How many of your history teachers taught you about the Great Emancipator’s plan to ship the freed slaves off to colonies in Africa?
Very few, I would assume. None of mine did.
Colonization was a popular answer to the issue of what to do with freed slaves.
l know that some people in the GOP tout that Abraham Lincoln was a Republican, and he was, but he did not believe that freed slaves could coexist with whites:
“Nearly a decade later, even as he edited the draft of the preliminary Emancipation Proclamation in August of 1862, Lincoln hosted a delegation of freed slaves at the White House in the hopes of getting their support on a plan for colonization in Central America. Given the “differences” between the two races and the hostile attitudes of whites towards blacks, Lincoln argued, it would be “better for us both, therefore, to be separated.”
As I stated, few people know that the Great Emancipator, President Abraham Lincoln was also the Great Colonizer:
“On that same day, December 31, 1862, Lincoln connected his name to a document that many of his adherents and later apologists would gladly forget: a contract with Bernard Kock, an ambitious and unscrupulous venturer, to use federal funds to remove some five thousand black men, women, and children from the United States to a small island off the coast of Haiti. It was Lincoln’s last effort at colonizing blacks outside the United States, executed only one day before he was to sign a proclamation putting into effect his first official effort at permanently freeing slaves in the country.”
Historians have deduced that Lincoln was ever the pragmatic politician:
“An examination of Lincoln’s efforts, and not just his rhetoric, in favor of colonizing blacks outside the United States suggests that Lincoln was as much motivated by political concerns as by his personal views toward blacks. His strategy was to propose colonization to sweeten the pill of emancipation for conservatives from the North and the border states, the slave states that did not secede during the Civil War; at the same time, he used political manipulation to prevent radicals from thwarting the colonization program and thus jeopardizing his ultimate goal of making emancipation an acceptable war aim to the Union cause. Lincoln, always a careful politician, admitted nothing of political motives behind his advocacy of colonization, so we are left only with his actions and the opinions of his contemporaries to lend insight into his true intentions. Yet even with such limited evidence, a clear picture emerges of Lincoln using the prospect of black colonization to make emancipation more acceptable to conservatives and then abandoning all efforts at colonization once he made the determined step toward emancipation in the Final Emancipation Proclamation.”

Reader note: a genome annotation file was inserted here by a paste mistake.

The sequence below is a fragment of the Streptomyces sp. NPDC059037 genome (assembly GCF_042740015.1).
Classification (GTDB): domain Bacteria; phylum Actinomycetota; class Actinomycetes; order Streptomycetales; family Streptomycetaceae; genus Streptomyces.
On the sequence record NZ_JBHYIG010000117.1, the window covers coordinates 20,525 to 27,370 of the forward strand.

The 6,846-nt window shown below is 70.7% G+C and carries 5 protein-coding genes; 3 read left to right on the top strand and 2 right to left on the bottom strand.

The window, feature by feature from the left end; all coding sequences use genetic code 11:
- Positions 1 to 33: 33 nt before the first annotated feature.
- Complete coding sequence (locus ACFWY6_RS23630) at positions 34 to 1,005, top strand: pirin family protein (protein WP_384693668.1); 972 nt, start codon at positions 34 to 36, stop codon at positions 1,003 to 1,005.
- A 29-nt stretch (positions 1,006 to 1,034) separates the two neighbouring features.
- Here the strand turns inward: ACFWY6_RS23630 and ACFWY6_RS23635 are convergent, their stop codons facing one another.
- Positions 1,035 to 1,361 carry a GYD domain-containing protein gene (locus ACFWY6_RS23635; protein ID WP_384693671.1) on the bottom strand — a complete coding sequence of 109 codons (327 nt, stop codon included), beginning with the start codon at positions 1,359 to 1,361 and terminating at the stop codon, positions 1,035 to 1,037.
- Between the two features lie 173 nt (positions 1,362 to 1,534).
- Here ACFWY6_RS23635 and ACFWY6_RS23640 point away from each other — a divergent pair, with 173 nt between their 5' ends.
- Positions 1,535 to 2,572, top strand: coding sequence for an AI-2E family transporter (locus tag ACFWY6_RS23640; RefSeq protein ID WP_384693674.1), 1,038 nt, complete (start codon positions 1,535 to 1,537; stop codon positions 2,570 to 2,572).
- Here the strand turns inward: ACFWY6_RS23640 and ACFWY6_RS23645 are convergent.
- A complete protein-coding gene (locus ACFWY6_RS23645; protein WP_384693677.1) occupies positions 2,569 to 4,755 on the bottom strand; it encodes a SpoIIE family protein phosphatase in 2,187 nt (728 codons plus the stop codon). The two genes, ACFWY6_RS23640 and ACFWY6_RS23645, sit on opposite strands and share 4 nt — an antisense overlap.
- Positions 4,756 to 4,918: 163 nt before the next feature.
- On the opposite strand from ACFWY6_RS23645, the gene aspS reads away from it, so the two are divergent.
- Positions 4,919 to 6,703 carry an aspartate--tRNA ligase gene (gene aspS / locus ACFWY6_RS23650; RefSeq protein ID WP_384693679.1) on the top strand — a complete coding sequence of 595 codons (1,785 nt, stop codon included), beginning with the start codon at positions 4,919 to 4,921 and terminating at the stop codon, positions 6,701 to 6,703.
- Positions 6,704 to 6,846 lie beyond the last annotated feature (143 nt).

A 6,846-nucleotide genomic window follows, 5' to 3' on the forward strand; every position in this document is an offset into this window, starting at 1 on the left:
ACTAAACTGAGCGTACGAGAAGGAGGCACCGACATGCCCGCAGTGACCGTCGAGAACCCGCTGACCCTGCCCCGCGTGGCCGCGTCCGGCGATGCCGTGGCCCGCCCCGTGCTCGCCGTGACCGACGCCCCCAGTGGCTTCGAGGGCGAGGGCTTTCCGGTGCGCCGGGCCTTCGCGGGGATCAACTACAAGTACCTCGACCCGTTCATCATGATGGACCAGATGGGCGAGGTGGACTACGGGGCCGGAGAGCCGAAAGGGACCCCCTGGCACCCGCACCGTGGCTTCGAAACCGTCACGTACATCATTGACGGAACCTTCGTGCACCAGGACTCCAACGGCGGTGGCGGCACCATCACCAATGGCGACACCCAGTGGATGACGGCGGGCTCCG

I don’t write this to demean Lincoln, only to illustrate to the hysterical, shrieking, banshees who are out for blood that even their heroes have a complicated backstory.